“To mask or not to mask,” that is the question of our time. Not just in society in general, but among Christians and church attendees.
In the past 8 months, we’ve worshiped with 14 different congregations in 9 different states. Each one has approached wearing masks in worship differently. Some churches requested everyone wear a mask. Others didn’t, and very few wore masks. In some places, it was suggested, but not required. In one church there were masks and no masks sections.
To all Christians everywhere we suggest, “Take off your masks.”
If you read Sunday Seed Thoughts on “no masks” you already know I’m not speaking literally, but figuratively and spiritually.
In that post, we observed the irony of Christians wearing masks, when we ought to be transparent. Too many wear emotional masks that conceal their feelings and disguise their pain. I can’t bear your burden if I don’t know that your hurting.
But there is another mask problem we need to consider. The mask of hypocrisy. Of pretending to be something we aren’t. Of using religion to conceal and cover up our sins. Of hiding behind a facade of religiosity when we lack spirituality.
Interestingly, the Greek word for “hypocrite” in the Bible originally referred to “an actor who wears a mask.” A. T. Robertson writes that it means “to pretend, to feign, to dissemble.” It speaks of one who impersonates someone else. Robertson then adds, “This is the harshest word that Jesus had for any class of people, and he employed it for these pious pretenders who posed as ‘perfect.’”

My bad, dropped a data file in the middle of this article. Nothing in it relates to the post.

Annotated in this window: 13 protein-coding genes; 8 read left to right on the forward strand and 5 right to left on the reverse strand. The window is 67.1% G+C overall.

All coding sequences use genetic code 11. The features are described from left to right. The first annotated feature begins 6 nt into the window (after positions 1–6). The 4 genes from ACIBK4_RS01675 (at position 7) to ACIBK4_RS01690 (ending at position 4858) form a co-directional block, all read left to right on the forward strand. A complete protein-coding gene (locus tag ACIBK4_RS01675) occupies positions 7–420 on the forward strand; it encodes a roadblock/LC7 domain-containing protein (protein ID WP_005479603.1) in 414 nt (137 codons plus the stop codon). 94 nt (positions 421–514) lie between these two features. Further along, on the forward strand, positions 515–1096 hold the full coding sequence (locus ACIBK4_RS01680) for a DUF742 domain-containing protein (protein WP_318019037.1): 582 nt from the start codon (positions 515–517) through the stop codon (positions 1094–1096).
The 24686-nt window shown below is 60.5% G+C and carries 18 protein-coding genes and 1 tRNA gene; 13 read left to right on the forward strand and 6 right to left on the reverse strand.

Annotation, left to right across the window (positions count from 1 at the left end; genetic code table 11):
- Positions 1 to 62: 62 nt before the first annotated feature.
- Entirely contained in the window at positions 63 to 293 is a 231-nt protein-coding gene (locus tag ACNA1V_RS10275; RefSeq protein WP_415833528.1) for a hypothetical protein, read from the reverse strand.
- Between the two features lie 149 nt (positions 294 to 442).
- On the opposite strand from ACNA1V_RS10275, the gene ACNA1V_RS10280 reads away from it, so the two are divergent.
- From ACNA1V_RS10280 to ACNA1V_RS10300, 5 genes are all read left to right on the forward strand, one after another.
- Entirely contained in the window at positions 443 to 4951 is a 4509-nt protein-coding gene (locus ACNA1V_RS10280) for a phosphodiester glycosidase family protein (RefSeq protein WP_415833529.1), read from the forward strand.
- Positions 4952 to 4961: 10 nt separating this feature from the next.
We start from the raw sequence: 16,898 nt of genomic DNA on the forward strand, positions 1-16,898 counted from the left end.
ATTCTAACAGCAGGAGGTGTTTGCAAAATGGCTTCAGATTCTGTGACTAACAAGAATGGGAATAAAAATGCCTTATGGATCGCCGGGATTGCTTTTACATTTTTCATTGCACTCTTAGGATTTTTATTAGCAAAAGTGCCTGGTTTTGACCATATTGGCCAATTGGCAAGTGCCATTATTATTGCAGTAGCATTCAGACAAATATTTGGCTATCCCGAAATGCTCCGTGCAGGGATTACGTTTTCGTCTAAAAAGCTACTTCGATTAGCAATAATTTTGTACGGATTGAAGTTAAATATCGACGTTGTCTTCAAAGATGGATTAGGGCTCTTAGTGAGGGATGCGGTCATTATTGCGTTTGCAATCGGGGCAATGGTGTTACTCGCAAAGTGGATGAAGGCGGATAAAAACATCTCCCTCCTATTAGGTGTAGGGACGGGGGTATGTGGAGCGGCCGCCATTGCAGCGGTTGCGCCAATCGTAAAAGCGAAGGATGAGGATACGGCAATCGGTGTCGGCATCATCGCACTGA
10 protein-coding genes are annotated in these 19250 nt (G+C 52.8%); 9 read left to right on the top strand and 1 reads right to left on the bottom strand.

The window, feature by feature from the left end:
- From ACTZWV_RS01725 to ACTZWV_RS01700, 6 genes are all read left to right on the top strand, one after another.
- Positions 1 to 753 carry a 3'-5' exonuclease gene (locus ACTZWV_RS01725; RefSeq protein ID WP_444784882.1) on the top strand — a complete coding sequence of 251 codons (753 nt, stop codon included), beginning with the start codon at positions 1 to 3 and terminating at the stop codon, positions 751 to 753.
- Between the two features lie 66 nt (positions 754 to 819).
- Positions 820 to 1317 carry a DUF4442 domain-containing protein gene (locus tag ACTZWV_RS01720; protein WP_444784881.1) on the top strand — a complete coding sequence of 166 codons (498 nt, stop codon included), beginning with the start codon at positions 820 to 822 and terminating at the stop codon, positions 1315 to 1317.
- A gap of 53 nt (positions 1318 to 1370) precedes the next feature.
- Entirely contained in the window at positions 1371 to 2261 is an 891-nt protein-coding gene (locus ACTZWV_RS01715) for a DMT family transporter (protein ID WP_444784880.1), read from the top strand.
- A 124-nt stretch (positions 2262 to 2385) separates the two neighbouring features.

Matthew chapters 6 and 23 record Jesus’ condemnation of those guilty of hypocritical religious practice.
Barclay observed, “To the Jew, there were three great cardinal works of the religious life, three great pillars on which the good life was based—almsgiving, prayer, and fasting.” Yet, it was in these 3 areas that Jesus warned they were too often engaging in these with the wrong motives. Barclay expressed it this way.
“A man may give alms, not really to help the person to whom he gives, but simply to demonstrate his own generosity and to bask in the warmth of someone’s gratitude and all men’s praise. A man may pray in such a way that his prayer is not really addressed to God, but to his fellow-men. His praying may simply be an attempt to demonstrate his exceptional piety in such a way that no one can fail to see it. A man may fast, not really for the good of his own soul, not really to humble himself in the sight of God, but simply to show the world what a splendidly self-disciplined character he is. A man may practice good works simply to win praise from men, to increase his own prestige, and to show the world how good he is.”
In each case, Jesus said, “Truly I say to you, they have their reward” (Matt 6:2,5,16). I recall Brother Srygley pointing out that the Greek text could literally be translated, “They have received payment in full.” The verb “apechein” was a business term used to indicate that an account was “paid in full.” In other words, when you seek people’s praise instead of God’s favor for your good deeds, you’ve fully received your reward. You’ve been paid in full. Your reward is earthly and temporary. Not heavenly and eternal.
Jesus’ observation of the hypocritical Pharisees was “they say and do not.” They don’t practice what they preach. Their motives were ungodly. Their hearts were insincere. And their goals were carnal. And so, Jesus’ warning was “do not according to their works” (Matt. 23:1-3).
At this point, it’s important to note as Warren Wiersbe reminds us that “a hypocrite is not a person who falls short of his high ideals, or who occasionally sins, because all of us experience these failures. A hypocrite deliberately uses religion to cover up his sins and promote his own gains.”
So, while it may be needful to literally wear masks in our worship assemblies and in our daily lives during this pandemic, let’s not be guilty of wearing religious masks.
If you’re wearing a mask of insincerity, duplicity, and fake piety, take off your mask.
Remember, God sees what’s behind the mask.
–Ken Weliever, The Preacherman